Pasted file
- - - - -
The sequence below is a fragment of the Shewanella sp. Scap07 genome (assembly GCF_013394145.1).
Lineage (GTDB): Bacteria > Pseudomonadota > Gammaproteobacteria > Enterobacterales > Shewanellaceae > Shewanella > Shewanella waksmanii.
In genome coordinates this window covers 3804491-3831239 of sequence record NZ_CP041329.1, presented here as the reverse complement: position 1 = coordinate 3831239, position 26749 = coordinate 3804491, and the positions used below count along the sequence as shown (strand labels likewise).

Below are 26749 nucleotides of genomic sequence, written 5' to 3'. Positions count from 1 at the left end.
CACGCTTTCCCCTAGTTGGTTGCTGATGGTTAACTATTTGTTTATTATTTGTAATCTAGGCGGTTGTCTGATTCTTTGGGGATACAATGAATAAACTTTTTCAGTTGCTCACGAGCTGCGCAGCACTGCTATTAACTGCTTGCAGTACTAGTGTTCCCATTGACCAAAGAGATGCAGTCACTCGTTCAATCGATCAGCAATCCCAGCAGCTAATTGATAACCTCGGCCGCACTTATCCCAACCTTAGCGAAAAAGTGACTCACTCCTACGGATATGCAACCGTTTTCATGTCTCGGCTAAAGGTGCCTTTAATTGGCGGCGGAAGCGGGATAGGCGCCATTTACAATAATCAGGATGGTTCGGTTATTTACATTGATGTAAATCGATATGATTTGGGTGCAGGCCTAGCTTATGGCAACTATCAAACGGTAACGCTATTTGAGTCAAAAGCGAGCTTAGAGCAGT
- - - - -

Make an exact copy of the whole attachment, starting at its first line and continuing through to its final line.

The sequence below is a fragment of the Shewanella sp. Scap07 genome (assembly GCF_013394145.1).
Lineage (GTDB): Bacteria > Pseudomonadota > Gammaproteobacteria > Enterobacterales > Shewanellaceae > Shewanella > Shewanella waksmanii.
In genome coordinates this window covers 3804491-3831239 of sequence record NZ_CP041329.1, presented here as the reverse complement: position 1 = coordinate 3831239, position 26749 = coordinate 3804491, and the positions used below count along the sequence as shown (strand labels likewise).

Below are 26749 nucleotides of genomic sequence, written 5' to 3'. Positions count from 1 at the left end.
CACGCTTTCCCCTAGTTGGTTGCTGATGGTTAACTATTTGTTTATTATTTGTAATCTAGGCGGTTGTCTGATTCTTTGGGGATACAATGAATAAACTTTTTCAGTTGCTCACGAGCTGCGCAGCACTGCTATTAACTGCTTGCAGTACTAGTGTTCCCATTGACCAAAGAGATGCAGTCACTCGTTCAATCGATCAGCAATCCCAGCAGCTAATTGATAACCTCGGCCGCACTTATCCCAACCTTAGCGAAAAAGTGACTCACTCCTACGGATATGCAACCGTTTTCATGTCTCGGCTAAAGGTGCCTTTAATTGGCGGCGGAAGCGGGATAGGCGCCATTTACAATAATCAGGATGGTTCGGTTATTTACATTGATGTAAATCGATATGATTTGGGTGCAGGCCTAGCTTATGGCAACTATCAAACGGTAACGCTATTTGAGTCAAAAGCGAGCTTAGAGCAGT